Secondly, we’re going to attack a large blowdown at the bottom of Little Devils Stairs Sunday using a crosscut saw that is special because it once belonged to my grandfather.  Not sure there would be enough time or energy left over when we’re done to climb half way up Compton Peak to make, honestly, thirty seconds worth of noise.

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I always check the campsite above the spring on Compton.  It’s now official.  The park trail crews have been defining its perimeter with logs to help contain the site and limit spreading.

People are inherently predictable.  Anyone who has been a ridgerunner can tell you where you’re going to find the TP.

Speaking of ridgerunners, they were defunded in the park this year because thru hiking was discouraged and park gate receipts were dramatically down.  Tuesday and Wednesday a fellow maintainer and I counted 14 thru hikers.  The noobs are making a mess.  Help!

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There’s a reason I always carry potty trowel.  All told I buried two deposits this trip.  As previously reported, there are more noobs in the woods now and it shows.

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Long day.  Sweaty and tired.  The COVID beard is coming along.  String trimmers turn the weeds, which include poison ivy, into pesto.  I’m coated with it.  Time to get a shower.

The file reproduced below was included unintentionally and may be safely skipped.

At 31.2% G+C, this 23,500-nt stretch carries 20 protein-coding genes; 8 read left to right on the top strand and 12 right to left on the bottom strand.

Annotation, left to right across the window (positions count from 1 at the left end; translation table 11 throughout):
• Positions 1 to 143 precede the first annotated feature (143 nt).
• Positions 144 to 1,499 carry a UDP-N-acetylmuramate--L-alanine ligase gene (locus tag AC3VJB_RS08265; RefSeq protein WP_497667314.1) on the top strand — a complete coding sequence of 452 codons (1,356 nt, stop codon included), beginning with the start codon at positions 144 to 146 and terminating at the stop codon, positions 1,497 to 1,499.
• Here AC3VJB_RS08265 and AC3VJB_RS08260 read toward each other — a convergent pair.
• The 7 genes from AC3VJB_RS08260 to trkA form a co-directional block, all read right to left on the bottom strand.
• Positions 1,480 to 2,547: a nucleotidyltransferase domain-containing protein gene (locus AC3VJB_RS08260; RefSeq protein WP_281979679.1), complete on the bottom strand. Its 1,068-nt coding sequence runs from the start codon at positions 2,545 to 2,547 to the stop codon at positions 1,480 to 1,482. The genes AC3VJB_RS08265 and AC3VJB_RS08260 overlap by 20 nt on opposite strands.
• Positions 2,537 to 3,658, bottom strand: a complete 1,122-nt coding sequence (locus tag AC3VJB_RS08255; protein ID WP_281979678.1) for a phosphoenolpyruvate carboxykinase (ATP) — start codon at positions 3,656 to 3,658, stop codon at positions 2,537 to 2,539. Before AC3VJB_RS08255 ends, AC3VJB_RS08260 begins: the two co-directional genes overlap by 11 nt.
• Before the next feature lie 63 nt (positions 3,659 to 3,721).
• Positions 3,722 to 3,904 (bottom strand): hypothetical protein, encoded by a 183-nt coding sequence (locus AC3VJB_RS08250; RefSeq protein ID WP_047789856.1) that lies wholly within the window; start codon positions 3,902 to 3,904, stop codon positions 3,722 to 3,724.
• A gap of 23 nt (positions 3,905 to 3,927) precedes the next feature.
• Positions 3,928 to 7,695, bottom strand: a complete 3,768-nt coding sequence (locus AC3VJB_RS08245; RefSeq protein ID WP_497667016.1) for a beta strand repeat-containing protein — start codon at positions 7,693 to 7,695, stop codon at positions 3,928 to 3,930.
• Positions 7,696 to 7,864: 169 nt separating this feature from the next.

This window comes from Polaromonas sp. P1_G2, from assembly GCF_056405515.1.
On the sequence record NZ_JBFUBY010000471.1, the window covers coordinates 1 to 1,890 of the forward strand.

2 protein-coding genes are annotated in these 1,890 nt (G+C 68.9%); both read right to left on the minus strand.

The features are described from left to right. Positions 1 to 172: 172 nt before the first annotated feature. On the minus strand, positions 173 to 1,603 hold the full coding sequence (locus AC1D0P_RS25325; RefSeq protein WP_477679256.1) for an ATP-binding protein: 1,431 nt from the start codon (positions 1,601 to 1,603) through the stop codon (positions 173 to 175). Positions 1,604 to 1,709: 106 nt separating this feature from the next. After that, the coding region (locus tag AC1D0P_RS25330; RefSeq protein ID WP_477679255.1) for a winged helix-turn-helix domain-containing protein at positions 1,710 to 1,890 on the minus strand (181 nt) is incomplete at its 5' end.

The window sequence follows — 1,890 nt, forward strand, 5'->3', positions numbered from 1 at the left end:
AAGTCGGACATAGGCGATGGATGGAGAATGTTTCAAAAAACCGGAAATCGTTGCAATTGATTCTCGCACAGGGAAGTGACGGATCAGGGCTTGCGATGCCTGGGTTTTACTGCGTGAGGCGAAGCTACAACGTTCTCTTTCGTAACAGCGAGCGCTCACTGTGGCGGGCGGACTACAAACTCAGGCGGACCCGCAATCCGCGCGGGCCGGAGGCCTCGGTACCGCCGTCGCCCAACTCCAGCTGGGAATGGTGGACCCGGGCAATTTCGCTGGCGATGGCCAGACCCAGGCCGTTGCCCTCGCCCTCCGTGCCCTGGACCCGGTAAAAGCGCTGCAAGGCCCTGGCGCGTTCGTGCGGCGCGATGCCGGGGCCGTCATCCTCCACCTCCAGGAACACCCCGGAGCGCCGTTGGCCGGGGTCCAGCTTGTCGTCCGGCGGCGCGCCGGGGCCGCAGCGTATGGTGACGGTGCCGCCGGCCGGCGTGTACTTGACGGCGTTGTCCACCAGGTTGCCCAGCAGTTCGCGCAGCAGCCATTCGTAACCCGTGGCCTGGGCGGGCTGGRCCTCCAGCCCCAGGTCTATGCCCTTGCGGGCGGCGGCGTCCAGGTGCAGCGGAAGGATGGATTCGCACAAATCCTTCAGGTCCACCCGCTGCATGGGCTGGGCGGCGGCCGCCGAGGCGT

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Spring in the park is awesome!  Did I say I love this job?

Sisu

 

 

 

The Maryland ridgerunner starts.

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Washington Monument State Park, Maryland, April 1, 2020, — It’s that time of the year when mid-Atlantic ridgerunners begin their seasons, but how times have changed.  This year we’re in the middle of a global pandemic.  That changes everything we do.

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The new reality is grim.  Safe social distance is the only way we can reduce the rate of infection so that our hospitals are not overrun with patients requiring critical care.

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Annapolis Rock, Maryland.  Greenbriar lake in the distance.

The popular trails are overcrowded to the degree that hikers are at risk; especially so at the signature locations.  Most of them are relatively small sites and visitors are incapable of maintaining appropriate social distance from one another.